posted on 2nd Dec 2020 18:47
In April 2018 testing began of the Velaro Novo prototype car, which has been incorporated in DB Systemtechnik’s ICE-S test train, running throughout Germany. It is equipped with many new features, including the bodyshell, bogies, doors and windows. The bogies - one powered and one trailer bogie - were manufactured by Siemens Graz. However the motorised bogie is not yet being used for traction purposes, and is tested as if it was a non-powered bogie.
By mid-October 2018 it had covered 30,000 km. The results obtained from testing were in line with the simulations and expectations. Testing was scheduled to last for two years, with the Velaro Novo carriage covering around 100,000 km. Now, the prototype Velaro Novo car is still being tested by Siemens together with DB Systemtechnik, using the ICE-S test train.
In 2018 and 2019 priority was given to running performance tests. Siemens again stated that the results were as expected. Part of the tests in 2019 focused on the brake performance to receive the permission to operate the car without special monitoring devices at speeds of up to 300 km/h (a maximum service speed in Germany). Since July 2019 the test car is participating in regular inspection runs on the German network.
Up to now more than 100,000 km have been travelled giving information about the operational behaviour of applied technical solutions. In particular further specific test have been realised, for instance on the wear properties of a brake system. Various technical solutions, for example for covers and side skirts (made of aluminum and fiberglass reinforced plastic) have been tested, as well as first test for the pantograph started. For the future the prototype Velaro Novo car will further accompany the regular track inspection runs. Further specific tests on running performance and comfort are planned at speeds beyond 330 km/h. Also further pantograph tests are planned.
The Velaro Novo Introduction
At InnoTrans 2018 Siemens in its indoor exhibition complex presented its Velaro Novo high speed train concept, using a digital means of presentation. The exhibit took the form of a mock-up of one half of the front of an end car positioned against a large mirror, to create the appearance of a complete end car. The Velaro Novo trains will be designed with distributed traction, for top speeds in the range from 250 to 360 km/h, and is claimed to have 30 % lower energy consumption than existing Velaros.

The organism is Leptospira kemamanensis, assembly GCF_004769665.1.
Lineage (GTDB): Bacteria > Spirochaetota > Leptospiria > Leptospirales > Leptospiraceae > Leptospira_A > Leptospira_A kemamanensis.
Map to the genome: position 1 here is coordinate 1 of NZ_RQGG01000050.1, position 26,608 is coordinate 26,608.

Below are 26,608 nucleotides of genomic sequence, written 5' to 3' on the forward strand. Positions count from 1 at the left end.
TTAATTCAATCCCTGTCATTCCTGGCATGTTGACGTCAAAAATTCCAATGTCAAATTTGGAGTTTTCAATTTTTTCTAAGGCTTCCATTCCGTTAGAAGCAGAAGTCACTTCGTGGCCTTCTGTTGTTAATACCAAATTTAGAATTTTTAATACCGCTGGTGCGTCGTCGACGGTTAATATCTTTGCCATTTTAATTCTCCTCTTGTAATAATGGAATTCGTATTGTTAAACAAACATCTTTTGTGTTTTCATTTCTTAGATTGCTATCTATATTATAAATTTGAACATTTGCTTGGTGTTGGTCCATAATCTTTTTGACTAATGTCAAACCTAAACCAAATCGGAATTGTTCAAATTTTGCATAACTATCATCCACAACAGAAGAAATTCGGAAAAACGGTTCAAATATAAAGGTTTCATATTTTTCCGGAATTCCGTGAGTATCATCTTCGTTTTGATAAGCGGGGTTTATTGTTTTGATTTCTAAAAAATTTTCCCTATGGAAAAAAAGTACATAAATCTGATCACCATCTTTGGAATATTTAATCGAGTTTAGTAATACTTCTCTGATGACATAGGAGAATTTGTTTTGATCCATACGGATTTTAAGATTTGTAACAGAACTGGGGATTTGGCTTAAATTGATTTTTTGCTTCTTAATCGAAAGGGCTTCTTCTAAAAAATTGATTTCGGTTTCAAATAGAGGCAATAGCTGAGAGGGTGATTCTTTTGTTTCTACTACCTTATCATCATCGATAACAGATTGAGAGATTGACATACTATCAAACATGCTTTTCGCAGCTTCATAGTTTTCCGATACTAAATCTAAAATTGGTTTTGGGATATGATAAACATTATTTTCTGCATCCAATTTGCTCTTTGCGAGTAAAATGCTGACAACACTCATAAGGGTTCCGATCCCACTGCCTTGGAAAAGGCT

Lightweight construction techniques will also result in a 15 % weight reduction, compared with members of the current Velaro fleet. Interior redesign will also result in a 10 % increase in the space available for passengers. A large portion of these energy and weight savings will be achieved through the use of bogies with inside bearings. These not only significantly reduce the weight compared with conventional bogies but thanks to their smaller dimensions they can also be equipped with aerodynamic covers, not only at the sides, but also underneath, thus greatly reducing the train’s aerodynamic drag. Conventional bogies with their various protruding components create aerodynamic swirls and eddy currents, which contribute considerably to drag.
One consequence of reduced aerodynamic drag is that it is not necessary to install as much traction power as with trains fitted with bogies of a conventional design. That also means a significant reduction in traction energy consumption. For example, the seven-car Velaro Novo with a top speed of 280 km/h has a continuous output of 4,700 kW only, while the 230 km/h seven-car ICE 4 has a continuous output of 4,950 kW. Moreover it is also planned to install permanent magnet synchronous traction motors.
The aforementioned 30 % reduction of energy consumption is attributable to the savings on covered bogies with inside bearings (15 %) and on aerodynamically enhanced bodyshells (10 %), as well as to the increase in traction drive efficiency (5 %). At present there are no plans to build a complete prototype train prior to a contract for a Velaro Novo being awarded by a client. Siemens states that the first Velaro Novo could be ready to enter service in 2023.
The Velaro Novo Concept
The Velaro Novo project originated in 2013 as a response to the ways in which the worldwide market demand for new high speed trains is evolving. The result was the creation of designs for a highly flexible range of trains, which can be adapted to meet the requirements of most clients, and can also be modified to meet changing needs.